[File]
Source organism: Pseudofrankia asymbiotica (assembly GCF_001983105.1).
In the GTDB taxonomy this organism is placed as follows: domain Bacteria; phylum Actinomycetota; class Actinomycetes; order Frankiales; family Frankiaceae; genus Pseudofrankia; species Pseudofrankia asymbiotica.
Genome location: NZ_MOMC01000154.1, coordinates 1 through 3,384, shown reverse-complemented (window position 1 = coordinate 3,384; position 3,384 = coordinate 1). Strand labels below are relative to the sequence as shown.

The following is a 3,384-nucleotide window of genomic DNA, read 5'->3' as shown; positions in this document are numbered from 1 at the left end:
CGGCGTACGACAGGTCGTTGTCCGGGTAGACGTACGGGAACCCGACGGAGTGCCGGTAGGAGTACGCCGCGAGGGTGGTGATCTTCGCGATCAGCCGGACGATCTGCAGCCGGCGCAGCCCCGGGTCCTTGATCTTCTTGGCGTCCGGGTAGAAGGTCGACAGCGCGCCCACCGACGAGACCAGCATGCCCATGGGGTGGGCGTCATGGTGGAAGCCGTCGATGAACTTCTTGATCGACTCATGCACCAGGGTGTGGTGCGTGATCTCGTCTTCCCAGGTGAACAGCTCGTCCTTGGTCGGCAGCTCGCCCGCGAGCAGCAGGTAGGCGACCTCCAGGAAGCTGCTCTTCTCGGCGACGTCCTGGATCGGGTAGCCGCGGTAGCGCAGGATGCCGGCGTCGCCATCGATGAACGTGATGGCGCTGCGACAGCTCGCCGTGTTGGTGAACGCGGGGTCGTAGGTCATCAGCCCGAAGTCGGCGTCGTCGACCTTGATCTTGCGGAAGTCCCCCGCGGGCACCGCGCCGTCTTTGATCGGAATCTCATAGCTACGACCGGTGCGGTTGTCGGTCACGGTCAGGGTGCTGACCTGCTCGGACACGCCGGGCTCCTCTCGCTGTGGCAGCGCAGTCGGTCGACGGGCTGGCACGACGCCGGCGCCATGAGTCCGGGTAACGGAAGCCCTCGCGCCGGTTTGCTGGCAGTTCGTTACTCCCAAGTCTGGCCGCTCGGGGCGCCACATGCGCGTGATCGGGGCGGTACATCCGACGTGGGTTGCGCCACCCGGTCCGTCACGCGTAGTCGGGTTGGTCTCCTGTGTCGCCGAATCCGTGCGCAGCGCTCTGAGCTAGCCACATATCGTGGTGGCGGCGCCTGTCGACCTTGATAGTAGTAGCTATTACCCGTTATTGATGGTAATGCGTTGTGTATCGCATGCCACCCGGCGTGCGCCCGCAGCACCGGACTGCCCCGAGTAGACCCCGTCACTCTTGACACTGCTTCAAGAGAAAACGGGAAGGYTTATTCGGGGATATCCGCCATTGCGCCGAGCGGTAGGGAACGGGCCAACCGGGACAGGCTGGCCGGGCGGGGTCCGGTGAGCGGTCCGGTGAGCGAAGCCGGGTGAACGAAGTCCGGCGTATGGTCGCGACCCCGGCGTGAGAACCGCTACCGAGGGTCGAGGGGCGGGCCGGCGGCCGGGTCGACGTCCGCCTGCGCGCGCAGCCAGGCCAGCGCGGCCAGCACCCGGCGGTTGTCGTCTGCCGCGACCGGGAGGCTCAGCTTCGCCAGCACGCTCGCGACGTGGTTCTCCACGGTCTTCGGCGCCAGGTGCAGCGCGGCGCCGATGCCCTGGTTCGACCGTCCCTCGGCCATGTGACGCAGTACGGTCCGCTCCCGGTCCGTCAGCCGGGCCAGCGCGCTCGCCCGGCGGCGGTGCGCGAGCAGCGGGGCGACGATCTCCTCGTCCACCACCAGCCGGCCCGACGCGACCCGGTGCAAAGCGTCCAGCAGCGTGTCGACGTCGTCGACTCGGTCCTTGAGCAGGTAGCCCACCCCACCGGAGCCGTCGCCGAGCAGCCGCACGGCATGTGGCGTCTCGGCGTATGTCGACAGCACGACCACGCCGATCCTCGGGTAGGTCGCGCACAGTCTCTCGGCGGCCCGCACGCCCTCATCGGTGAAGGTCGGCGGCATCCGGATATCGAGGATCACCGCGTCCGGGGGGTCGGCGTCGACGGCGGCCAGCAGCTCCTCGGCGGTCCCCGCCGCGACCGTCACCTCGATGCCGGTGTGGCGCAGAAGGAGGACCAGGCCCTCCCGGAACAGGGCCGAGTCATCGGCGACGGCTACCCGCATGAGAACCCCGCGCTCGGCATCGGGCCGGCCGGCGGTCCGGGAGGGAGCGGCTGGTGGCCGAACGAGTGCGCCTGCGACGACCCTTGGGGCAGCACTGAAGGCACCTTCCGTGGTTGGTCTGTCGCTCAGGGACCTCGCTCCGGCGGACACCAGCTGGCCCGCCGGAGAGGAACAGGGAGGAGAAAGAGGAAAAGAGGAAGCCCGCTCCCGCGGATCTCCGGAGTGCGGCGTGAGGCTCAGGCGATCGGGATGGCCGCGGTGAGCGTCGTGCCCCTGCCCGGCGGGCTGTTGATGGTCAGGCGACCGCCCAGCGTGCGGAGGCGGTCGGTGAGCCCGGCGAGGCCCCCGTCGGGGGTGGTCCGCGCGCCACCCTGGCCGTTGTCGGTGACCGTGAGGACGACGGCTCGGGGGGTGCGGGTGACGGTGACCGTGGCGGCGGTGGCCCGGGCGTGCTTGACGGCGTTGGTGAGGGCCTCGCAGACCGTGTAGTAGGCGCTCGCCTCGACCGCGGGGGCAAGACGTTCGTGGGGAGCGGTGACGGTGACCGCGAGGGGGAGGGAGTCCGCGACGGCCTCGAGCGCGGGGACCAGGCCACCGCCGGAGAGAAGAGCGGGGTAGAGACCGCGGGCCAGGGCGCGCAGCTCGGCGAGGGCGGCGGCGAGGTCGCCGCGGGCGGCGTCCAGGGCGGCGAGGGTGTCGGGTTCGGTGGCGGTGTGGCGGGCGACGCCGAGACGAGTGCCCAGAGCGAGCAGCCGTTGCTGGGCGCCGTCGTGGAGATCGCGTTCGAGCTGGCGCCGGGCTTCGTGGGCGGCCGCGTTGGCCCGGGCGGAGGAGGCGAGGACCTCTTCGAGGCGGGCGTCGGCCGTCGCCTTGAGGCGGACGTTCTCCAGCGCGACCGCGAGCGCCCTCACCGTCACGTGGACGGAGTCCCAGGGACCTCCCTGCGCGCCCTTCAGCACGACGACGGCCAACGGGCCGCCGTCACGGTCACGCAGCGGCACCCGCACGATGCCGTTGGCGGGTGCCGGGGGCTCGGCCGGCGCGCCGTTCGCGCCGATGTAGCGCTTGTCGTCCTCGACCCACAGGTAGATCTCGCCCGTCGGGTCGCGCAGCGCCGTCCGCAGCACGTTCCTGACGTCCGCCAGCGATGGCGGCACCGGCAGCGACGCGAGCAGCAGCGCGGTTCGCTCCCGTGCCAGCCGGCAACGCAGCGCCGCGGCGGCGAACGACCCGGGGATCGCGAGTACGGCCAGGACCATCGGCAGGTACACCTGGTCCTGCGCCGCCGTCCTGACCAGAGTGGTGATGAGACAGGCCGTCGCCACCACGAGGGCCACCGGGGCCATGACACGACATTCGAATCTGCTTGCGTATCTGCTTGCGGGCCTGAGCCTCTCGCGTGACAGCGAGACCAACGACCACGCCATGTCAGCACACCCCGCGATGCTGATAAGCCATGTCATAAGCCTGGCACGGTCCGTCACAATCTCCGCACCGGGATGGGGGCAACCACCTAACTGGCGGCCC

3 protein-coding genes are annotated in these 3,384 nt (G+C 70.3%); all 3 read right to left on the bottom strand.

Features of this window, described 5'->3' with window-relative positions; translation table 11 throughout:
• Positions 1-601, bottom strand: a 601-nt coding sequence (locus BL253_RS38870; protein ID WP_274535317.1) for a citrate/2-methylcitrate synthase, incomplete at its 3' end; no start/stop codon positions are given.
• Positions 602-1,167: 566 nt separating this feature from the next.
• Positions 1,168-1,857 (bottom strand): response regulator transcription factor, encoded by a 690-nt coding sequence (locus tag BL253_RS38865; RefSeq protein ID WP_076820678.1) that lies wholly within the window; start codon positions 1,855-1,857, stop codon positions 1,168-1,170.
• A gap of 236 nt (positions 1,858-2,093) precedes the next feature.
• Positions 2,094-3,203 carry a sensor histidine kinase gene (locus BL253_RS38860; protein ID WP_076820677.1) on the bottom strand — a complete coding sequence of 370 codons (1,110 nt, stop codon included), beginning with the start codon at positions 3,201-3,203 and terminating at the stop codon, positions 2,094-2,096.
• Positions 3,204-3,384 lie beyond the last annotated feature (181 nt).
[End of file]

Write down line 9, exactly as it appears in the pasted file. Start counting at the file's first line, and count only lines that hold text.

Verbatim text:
• Positions 602-1,167: 566 nt separating this feature from the next.